To accommodate the burgeoning interest in saffron in Australia, we have imported an Iranian saffron which will not replace our existing Kashmiri saffron, but stand alongside it to give you a choice. The new saffron from Iran has excellent colour, with a sweet aroma reminiscent of leatherwood honey, and has the advantage of being half the price of the premium Kashmiri saffron. (That means you get one gram of Iranian for $5.95, and half a gram of Kashmiri for the same price.)
That traditional, old-fashioned staple of cake-decorators, candied angelica stem, has joined the array of herbs and spices on our shelves. And alongside this import from France is an offering from Italian cuisine, porcini mushrooms. Yes, we know they are not exactly spices, but their unique flavour is so wonderful, and so written-about, that we think our mail order customers in remote country areas will appreciate their availability.
We’ve also imported from Spain an excellent smoked sweet paprika, and whole Nyora paprikas at the request of one of Sydney’s food writers who was unable to find any to make his favourite Romesco sauce. The whole paprika is a little larger than a Scotch Bonnet chilli, and smaller than a small capsicum. Its special flavour is an important part of this sauce, which originated in the Catalan region of Spain. It’s a wonderfully tasty addition to grilled chicken or fish, with salads, or even (when nobody’s looking) by the spoonful! In case you haven’t been in when we’ve sampled it in the shop, here’s the recipe:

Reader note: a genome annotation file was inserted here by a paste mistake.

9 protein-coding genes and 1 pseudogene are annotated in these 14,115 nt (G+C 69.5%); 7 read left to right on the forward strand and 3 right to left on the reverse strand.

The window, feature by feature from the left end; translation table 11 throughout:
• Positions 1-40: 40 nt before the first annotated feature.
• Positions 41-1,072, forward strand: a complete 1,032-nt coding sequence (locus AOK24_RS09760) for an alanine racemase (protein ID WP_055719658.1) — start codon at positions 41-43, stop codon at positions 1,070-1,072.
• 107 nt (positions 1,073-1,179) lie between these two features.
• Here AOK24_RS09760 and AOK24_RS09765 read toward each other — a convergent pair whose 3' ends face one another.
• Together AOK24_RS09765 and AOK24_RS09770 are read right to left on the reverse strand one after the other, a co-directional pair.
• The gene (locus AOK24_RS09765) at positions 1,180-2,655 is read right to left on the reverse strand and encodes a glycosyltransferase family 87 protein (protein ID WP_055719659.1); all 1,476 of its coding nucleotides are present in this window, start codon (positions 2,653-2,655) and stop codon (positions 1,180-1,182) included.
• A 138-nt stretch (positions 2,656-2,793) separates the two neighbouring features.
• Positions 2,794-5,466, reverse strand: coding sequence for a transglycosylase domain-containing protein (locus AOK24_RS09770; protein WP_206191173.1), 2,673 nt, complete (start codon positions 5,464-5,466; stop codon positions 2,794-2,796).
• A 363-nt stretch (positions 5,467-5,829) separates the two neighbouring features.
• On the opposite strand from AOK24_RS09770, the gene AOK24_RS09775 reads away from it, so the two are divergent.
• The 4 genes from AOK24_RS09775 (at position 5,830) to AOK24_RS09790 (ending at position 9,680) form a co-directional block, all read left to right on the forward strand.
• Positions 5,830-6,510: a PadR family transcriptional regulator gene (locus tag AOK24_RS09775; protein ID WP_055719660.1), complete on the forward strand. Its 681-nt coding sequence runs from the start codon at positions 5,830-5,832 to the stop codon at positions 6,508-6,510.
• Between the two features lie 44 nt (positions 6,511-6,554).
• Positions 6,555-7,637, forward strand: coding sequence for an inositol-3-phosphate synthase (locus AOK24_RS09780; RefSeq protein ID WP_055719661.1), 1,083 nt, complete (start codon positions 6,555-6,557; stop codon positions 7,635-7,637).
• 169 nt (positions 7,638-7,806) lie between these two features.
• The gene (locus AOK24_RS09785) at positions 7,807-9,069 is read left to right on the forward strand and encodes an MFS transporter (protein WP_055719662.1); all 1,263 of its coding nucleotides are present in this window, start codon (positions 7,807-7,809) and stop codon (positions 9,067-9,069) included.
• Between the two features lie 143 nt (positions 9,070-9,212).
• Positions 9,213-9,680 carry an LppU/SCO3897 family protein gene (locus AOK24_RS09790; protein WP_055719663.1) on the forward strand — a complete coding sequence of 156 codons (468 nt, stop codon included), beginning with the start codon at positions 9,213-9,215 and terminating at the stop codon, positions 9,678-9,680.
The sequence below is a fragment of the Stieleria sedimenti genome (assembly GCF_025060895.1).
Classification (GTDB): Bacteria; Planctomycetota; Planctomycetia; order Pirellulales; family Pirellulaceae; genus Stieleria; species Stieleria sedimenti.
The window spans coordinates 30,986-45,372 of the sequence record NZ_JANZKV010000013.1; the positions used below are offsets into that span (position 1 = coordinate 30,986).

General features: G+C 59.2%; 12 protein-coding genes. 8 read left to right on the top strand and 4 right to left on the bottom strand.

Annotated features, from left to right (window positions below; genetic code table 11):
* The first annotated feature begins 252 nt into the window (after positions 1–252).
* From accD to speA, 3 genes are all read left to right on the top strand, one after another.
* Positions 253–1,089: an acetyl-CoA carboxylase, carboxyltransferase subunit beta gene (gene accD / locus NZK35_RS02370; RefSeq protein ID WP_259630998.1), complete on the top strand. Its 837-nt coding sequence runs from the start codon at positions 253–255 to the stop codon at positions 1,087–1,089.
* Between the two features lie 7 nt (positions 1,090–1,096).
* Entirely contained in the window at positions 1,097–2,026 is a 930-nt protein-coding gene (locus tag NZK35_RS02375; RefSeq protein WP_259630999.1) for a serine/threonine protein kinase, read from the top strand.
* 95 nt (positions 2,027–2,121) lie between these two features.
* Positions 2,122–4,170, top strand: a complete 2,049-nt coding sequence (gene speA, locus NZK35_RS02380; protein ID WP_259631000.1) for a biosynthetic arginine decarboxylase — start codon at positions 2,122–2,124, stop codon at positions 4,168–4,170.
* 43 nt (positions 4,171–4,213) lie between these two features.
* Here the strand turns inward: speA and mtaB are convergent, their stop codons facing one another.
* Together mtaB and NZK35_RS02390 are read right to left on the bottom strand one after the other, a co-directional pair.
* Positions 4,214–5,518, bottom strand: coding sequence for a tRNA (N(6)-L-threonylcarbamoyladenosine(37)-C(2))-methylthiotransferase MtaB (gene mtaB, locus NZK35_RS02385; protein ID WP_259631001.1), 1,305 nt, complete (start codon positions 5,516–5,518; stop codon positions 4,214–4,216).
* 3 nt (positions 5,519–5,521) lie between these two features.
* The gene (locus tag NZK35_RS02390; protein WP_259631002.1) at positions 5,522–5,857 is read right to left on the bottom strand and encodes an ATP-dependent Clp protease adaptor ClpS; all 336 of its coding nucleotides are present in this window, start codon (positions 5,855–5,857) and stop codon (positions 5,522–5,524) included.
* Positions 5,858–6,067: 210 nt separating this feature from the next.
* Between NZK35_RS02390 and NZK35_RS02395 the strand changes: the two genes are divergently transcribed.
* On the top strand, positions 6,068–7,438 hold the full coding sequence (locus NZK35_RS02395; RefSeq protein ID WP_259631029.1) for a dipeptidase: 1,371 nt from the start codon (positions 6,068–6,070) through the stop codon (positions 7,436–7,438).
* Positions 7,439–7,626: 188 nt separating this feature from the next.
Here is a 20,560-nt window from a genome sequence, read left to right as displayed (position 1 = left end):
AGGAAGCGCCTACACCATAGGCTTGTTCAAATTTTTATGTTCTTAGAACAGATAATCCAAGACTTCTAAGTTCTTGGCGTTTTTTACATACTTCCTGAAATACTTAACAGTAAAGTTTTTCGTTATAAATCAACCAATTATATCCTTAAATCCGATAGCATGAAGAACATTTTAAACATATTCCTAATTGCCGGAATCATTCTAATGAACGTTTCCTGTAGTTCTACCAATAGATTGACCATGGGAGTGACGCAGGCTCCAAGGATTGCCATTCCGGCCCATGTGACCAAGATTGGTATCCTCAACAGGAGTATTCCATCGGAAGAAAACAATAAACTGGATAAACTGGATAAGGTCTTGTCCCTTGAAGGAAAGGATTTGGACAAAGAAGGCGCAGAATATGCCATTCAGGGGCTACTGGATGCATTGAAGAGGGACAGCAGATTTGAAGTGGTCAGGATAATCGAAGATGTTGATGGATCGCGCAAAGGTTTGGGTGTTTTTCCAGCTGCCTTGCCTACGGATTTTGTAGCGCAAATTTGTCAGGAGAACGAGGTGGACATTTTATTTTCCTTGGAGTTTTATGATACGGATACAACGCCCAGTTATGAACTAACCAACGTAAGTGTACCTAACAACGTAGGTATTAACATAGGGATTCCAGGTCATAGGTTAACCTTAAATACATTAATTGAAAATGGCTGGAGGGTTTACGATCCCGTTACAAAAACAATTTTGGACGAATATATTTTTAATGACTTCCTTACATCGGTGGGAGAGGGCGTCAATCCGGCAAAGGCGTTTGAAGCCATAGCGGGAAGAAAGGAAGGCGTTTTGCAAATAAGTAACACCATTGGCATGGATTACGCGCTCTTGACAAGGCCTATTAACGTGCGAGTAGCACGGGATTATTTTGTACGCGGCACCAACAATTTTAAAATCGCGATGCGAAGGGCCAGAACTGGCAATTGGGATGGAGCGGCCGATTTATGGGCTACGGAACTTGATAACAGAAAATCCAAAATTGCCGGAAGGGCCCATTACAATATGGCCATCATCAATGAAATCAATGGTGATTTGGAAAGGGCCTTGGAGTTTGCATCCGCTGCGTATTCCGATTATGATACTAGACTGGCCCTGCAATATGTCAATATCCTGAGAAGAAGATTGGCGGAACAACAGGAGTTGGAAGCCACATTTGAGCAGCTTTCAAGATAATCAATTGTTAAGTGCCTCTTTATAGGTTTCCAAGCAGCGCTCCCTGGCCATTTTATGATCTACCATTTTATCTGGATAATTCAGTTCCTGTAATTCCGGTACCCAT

| 5 vine-ripened tomatoes
2 Nyora paprikas
½ cup roasted almonds
½ teaspoon Spanish paprika
1/3 cup red wine vinegar
| 3 cloves garlic, unpeeled
½ cup roasted hazelnuts
1 slice white bread, fried
½ cup Spanish extra virgin olive oil
Simmer the Nyora paprikas in a cup of water for 10 minutes. Meanwhile peel, core, seed and chop the tomatoes. Seed and chop the paprikas, then in a blender, mix the tomatoes, garlic, paprikas, almonds, hazelnuts, bread, and bay leaf. With the motor running, gradually add the vinegar, salt and pepper, then the olive oil until you have a thick liquid. Serve with grilled meats, fish or vegetables such as char-grilled baby leeks or funnel bulbs. It will keep in a screw-top jar in the fridge for up to two weeks … if it lasts that long.